The continued wave of cyberattacks impacting healthcare institutions in the United States increased by 63% year-over-year to a total of 93 major attacks.
A report from TrapX Labs also shows that sophisticated cyberattackers are now responsible for 31.42% of all major HIPAA data breaches reported in 2016, which is a 300% increase in the last three years.
To give some context as to how pervasive attacks on healthcare institutions have been, in 2014 cyber attackers were responsible for 9.77% of the total major HIPAA data breaches, and this increased in 2015 to 21.11%. These sophisticated and persistent cyber attackers are a huge threat to the protection of patient healthcare data and critical healthcare operations and ultimately present a direct physical risk to the patients themselves.
The five biggest healthcare cyberattacks of 2016, based on the number of protected health information (PHI) data records breached, begins with Banner Health, in an incident in which approximately 3,620,000 patient records were breached, making this the single largest healthcare data breach reported so far in 2016.
No. 2 is Newkirk Products, which was attacked and approximately 3,446,120 records were potentially compromised. In March, 21st Century Oncology was breached and approximately 2,213,597 former and current patients were affected. In August, Valley Anesthesiology Consultants announced they were potentially breached during an ongoing cyberattack that occurred between March 30 and June 13, 2016. 882,590 records were affected. No. 5 is Peachtree Orthopedic Clinic: In November, this provider of orthopedic services headquartered in Atlanta notified 531,000 patients of a cyberattack that had compromised their protected health information.
Central Ohio Urology Group (300,000 patients affected), Southeast Eye Institute (87,314 patients), Medical Colleagues of Texas (68,631 individuals), Urgent Care Clinic of Oxford (64,000 individuals) and Alliance Health Networks (42,372 patients) round out the top 10.
"Through our ongoing research, TrapX Labs continues to uncover hijacked medical devices (medjack) that attackers are using as back doors into hospital networks," said Moshe Ben-Simon, co-founder and vice president of services at TrapX Labs. "Once inside the network, these attackers move laterally in search of high-profile targets from which they can ultimately exfiltrate intellectual property and patient data. Unfortunately, hospitals do not seem to be able to detect medjack or remediate it. The great majority of existing cyber-defense suites do not seem able to detect attackers moving laterally from these compromised devices."
The list of devices vulnerable to a medjack attack is large and includes diagnostic equipment such as PET and CT scanners and MRI machines; therapeutic equipment such as infusion pumps, medical lasers and laser eye surgery machines; and life support equipment such as heart-lung machines, medical ventilators, extracorporeal membrane oxygenation machines and dialysis machines.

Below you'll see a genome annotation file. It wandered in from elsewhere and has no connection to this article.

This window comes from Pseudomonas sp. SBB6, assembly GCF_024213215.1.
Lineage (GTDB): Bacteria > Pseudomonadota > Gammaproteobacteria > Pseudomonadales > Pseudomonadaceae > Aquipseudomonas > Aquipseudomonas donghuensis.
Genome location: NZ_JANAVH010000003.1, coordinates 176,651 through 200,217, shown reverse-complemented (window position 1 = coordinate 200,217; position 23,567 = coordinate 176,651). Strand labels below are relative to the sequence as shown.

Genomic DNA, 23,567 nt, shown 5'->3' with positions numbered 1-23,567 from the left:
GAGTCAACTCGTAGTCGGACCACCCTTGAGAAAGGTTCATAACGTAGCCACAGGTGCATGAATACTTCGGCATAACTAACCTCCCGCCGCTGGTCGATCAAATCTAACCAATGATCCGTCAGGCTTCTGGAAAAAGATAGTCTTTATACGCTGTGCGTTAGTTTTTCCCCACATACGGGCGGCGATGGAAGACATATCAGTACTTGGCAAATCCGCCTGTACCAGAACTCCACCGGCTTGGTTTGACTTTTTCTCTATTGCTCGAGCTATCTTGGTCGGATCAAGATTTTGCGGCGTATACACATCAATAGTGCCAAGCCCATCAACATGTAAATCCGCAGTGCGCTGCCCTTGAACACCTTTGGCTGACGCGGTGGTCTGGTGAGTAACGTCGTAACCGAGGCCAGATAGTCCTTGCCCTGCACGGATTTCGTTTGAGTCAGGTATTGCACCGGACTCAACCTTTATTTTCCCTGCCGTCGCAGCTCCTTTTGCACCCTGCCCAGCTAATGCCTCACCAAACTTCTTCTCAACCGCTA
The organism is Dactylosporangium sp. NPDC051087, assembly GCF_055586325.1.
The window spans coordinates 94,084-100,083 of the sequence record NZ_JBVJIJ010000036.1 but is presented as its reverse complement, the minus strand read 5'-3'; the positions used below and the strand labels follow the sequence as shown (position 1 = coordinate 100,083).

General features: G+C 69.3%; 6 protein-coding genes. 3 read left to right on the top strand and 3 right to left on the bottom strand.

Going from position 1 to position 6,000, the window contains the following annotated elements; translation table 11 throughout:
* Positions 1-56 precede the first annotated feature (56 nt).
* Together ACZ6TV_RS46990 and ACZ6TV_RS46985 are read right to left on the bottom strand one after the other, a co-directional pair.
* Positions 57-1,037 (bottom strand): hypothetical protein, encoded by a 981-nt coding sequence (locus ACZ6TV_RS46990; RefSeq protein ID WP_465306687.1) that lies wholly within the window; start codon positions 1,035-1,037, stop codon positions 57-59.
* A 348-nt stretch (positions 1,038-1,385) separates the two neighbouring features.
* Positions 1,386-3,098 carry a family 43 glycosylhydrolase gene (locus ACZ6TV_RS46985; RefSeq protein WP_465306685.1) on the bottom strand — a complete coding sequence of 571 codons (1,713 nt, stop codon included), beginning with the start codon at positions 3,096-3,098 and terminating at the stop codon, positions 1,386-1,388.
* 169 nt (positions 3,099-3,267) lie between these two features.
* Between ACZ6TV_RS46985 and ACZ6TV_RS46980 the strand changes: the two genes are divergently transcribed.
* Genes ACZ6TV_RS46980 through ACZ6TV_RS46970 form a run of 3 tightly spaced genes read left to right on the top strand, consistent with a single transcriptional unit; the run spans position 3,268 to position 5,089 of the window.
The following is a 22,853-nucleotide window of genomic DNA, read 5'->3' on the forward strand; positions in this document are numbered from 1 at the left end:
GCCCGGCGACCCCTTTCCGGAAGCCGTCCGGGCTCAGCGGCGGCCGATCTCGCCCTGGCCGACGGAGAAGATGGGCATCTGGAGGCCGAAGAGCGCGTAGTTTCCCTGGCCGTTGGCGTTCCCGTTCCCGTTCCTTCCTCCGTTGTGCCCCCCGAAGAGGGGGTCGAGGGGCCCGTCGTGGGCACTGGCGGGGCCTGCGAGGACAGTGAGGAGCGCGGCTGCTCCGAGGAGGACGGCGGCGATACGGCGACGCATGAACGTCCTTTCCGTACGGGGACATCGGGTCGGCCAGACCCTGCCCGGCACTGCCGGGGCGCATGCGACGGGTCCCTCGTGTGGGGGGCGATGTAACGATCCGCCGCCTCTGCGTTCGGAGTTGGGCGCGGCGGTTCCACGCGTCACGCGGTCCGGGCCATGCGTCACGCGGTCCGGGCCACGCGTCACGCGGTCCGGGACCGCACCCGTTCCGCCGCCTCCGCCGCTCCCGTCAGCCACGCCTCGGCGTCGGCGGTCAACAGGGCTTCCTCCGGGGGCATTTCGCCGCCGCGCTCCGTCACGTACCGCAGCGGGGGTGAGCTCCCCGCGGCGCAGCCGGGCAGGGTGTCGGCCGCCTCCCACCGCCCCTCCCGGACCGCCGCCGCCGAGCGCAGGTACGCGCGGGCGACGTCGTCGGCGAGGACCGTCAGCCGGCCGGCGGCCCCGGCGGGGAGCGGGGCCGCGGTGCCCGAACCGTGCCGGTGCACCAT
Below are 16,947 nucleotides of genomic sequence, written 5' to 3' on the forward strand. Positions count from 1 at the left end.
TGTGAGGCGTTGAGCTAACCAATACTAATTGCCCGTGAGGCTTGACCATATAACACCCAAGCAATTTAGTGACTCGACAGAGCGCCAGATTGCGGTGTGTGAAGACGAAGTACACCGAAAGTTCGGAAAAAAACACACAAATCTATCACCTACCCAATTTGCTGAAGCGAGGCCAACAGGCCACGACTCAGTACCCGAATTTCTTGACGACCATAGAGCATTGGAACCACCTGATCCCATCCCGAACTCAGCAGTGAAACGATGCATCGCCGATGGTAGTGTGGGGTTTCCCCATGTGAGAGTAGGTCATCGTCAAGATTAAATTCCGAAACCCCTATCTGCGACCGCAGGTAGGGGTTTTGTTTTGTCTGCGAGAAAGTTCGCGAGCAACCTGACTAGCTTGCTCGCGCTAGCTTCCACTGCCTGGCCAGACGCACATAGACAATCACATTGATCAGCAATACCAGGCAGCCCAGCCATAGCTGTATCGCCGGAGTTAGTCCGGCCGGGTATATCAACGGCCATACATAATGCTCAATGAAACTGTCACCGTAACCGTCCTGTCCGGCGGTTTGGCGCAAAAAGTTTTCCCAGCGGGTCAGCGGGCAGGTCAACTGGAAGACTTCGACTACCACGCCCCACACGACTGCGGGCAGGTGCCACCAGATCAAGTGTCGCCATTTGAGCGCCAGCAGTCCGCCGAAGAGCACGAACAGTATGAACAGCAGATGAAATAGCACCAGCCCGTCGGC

The data also shows that attackers have evolved and are now increasingly targeting medical devices that use legacy operating systems that contain known vulnerabilities. By camouflaging old malware with new techniques, the attackers are able to successfully bypass traditional security mechanisms to gain entry into hospital networks and ultimately to access sensitive data.
In addition to medjack attacks, cyber-criminals are increasingly turning to new strains of ransomware to extort money from healthcare institutions. In August, TrapX identified more than 2,000 variations of ransomware that employ different methods of attack on the network. Ransomware is easier to manufacture and deploy than other attack methods, and organized crime is investing significantly in improving tool sets.
To mitigate all of these attacks going forward, TrapX recommends that hospital staff review budgets and cyber-defense initiatives at the organizational board level and consider bringing in new technologies that can identify attackers that have already penetrated their networks. In addition, healthcare organizations need to implement strategies that review and remediate existing medical devices, better manage medical device end-of-life and carefully limit access to medical devices. It becomes essential to leverage technology and processes that can detect threats from within hospital networks.
“Healthcare institutions are specifically targeted because they have the financial depth to afford the payments, and they have the incentive to make them because of the threat to critical patient care and ongoing operations,” the report noted. “In October 2016 several hospitals in the United Kingdom experienced a ransomware attack that forced them to cancel hospital operations, including scheduled surgical procedures, for a period of several days.”
"Lack of new technology and associated best practices make it very difficult for hospitals to detect and remediate ransomware attacks. We expect to see an increase in the number of incidents in 2017," Ben-Simon continued.
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